At the other end of the gastronomic spectrum, Bordeaux took a big leap in 2010, when the Michelin guide boosted the number of starred establishments in the city from five to eight. A must is the flavoursome, technically brilliant cuisine of François Adamski at Le Gabriel: he’s equally skilled at producing miracles with foie gras and nori in the elegant main dining room of his Place de la Bourse restaurant as at creative paysan-inspired fare in Le Bistrot downstairs. Jean-Marie Amat, formerly at Le Saint-James in Bouliac, has carved out a restaurant of modernist grace from the Château du Prince Noir, a formerly ruined fortress 10 minutes’ drive north of the centre in the suburb of Lormont. (Go at lunch time – when there’s a €30 menu du marché – for full scenic impact). His cooking is precise, in the best sense of the word: a starter of Arcachon oysters wrapped in grilled spinach and topped with Aquitaine caviar was a perfect, refreshing blend of sea air and country veg. Finally, back at Le Pressoir d’Argent in the Grand Hôtel, Pascal Nibaudeau works wonders with seafood in a romantic setting – and is backed up by the personable Jean-Michel Thomas, a top-notch Bordelaise sommelier.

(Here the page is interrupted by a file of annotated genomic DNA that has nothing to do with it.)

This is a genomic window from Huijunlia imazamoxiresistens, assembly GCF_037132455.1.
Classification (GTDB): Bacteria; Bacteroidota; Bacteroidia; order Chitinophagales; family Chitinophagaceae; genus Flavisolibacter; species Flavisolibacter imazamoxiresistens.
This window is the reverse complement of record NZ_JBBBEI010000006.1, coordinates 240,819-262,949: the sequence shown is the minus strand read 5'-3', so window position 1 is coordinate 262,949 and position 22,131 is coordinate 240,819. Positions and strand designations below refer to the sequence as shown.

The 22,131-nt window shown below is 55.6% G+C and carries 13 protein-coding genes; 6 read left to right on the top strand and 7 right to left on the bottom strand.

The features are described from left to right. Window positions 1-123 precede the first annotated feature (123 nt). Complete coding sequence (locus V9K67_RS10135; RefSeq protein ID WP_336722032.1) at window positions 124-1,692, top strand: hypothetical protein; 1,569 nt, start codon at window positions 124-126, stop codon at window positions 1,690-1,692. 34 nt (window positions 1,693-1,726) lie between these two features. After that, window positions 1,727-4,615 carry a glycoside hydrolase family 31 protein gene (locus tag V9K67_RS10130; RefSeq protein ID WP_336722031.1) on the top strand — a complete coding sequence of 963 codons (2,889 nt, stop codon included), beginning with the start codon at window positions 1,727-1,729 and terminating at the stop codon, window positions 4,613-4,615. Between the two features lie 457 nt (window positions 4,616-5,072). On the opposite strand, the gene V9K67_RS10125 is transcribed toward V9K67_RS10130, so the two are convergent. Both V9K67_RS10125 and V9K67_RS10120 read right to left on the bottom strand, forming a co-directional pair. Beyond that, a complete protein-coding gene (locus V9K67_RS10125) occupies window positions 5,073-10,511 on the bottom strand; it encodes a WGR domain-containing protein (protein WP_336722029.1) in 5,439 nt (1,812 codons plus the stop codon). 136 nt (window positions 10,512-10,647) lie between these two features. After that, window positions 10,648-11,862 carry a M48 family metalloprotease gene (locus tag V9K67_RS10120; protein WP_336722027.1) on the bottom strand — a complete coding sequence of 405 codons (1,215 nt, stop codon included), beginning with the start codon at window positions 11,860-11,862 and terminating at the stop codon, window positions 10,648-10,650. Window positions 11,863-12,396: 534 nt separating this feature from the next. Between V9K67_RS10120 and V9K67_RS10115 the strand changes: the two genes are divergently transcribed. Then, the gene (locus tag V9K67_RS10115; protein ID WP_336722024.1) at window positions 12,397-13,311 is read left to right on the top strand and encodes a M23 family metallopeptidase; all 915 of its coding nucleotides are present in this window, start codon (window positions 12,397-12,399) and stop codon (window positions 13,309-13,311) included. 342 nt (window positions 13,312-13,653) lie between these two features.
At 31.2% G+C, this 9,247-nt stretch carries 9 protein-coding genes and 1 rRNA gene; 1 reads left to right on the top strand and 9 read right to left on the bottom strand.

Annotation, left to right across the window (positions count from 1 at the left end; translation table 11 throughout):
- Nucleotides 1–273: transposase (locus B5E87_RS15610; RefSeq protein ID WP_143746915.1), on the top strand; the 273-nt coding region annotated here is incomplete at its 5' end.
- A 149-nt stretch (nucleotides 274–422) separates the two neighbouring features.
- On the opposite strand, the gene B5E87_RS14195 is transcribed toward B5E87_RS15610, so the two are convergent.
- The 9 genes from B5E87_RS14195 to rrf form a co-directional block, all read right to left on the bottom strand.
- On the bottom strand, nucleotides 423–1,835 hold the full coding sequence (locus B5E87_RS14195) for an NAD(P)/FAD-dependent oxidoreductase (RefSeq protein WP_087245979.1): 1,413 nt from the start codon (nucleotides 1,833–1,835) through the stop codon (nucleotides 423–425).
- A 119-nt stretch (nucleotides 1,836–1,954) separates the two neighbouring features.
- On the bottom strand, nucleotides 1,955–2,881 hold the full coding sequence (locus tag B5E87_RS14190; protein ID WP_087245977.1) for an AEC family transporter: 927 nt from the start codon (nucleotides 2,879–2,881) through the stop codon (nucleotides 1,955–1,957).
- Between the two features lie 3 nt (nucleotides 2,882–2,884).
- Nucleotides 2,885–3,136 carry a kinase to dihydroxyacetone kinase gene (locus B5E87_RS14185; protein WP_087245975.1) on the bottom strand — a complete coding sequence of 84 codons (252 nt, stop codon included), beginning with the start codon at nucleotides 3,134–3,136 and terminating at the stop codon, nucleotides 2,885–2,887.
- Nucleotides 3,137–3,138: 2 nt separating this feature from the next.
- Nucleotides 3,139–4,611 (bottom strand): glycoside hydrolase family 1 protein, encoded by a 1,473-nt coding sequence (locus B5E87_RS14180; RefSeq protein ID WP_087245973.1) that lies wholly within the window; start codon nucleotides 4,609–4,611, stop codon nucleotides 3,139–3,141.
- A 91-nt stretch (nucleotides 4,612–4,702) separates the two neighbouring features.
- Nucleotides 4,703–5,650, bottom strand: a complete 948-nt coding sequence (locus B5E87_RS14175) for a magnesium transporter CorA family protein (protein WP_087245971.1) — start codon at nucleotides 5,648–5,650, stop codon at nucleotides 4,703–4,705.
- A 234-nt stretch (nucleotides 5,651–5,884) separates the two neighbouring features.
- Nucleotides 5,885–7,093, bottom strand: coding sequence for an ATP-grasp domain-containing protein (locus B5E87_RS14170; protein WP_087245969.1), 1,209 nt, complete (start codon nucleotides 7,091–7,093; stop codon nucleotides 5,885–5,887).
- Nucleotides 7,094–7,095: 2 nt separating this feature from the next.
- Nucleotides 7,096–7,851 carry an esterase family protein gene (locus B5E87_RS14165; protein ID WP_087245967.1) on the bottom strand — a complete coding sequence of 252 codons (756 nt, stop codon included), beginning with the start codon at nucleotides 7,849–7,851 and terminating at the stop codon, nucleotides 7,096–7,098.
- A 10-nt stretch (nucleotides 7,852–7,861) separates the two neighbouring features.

Much has been made of the redeveloped Bassins à Flot wharf district north of the centre, though the boutiques and art galleries that occupy the waterfront hangars feel a bit like an upscale, open-plan shopping mall. More impressive – and appealing – are the contemporary tweaks to the historic fabric of the city centre: the CAPC contemporary art museum, which makes intelligent use of a 19th-century spice warehouse on the edge of the attractive Chartrons quarter; or the delightful little playground-park that you come on suddenly in Rue Vinet, with its green wall designed by Patrick Blanc.